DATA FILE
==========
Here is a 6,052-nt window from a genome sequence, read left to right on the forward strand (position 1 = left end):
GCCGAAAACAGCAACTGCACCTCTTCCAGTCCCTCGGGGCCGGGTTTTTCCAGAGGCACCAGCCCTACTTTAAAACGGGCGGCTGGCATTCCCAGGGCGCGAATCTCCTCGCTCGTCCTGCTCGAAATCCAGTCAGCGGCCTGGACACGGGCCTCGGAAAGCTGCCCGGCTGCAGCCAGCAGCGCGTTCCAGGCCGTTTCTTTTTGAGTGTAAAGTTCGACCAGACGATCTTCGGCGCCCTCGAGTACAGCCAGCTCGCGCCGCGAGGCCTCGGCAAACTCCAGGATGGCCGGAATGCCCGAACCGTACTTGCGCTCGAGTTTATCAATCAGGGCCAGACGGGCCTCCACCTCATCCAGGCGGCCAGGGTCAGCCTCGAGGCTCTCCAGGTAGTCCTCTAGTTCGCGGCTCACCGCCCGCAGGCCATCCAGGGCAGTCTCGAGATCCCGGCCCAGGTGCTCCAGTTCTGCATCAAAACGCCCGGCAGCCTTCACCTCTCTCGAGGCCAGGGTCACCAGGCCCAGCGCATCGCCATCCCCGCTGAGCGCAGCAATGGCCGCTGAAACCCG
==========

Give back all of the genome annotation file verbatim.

Here is a 6,052-nt window from a genome sequence, read left to right on the forward strand (position 1 = left end):
GCCGAAAACAGCAACTGCACCTCTTCCAGTCCCTCGGGGCCGGGTTTTTCCAGAGGCACCAGCCCTACTTTAAAACGGGCGGCTGGCATTCCCAGGGCGCGAATCTCCTCGCTCGTCCTGCTCGAAATCCAGTCAGCGGCCTGGACACGGGCCTCGGAAAGCTGCCCGGCTGCAGCCAGCAGCGCGTTCCAGGCCGTTTCTTTTTGAGTGTAAAGTTCGACCAGACGATCTTCGGCGCCCTCGAGTACAGCCAGCTCGCGCCGCGAGGCCTCGGCAAACTCCAGGATGGCCGGAATGCCCGAACCGTACTTGCGCTCGAGTTTATCAATCAGGGCCAGACGGGCCTCCACCTCATCCAGGCGGCCAGGGTCAGCCTCGAGGCTCTCCAGGTAGTCCTCTAGTTCGCGGCTCACCGCCCGCAGGCCATCCAGGGCAGTCTCGAGATCCCGGCCCAGGTGCTCCAGTTCTGCATCAAAACGCCCGGCAGCCTTCACCTCTCTCGAGGCCAGGGTCACCAGGCCCAGCGCATCGCCATCCCCGCTGAGCGCAGCAATGGCCGCTGAAACCCG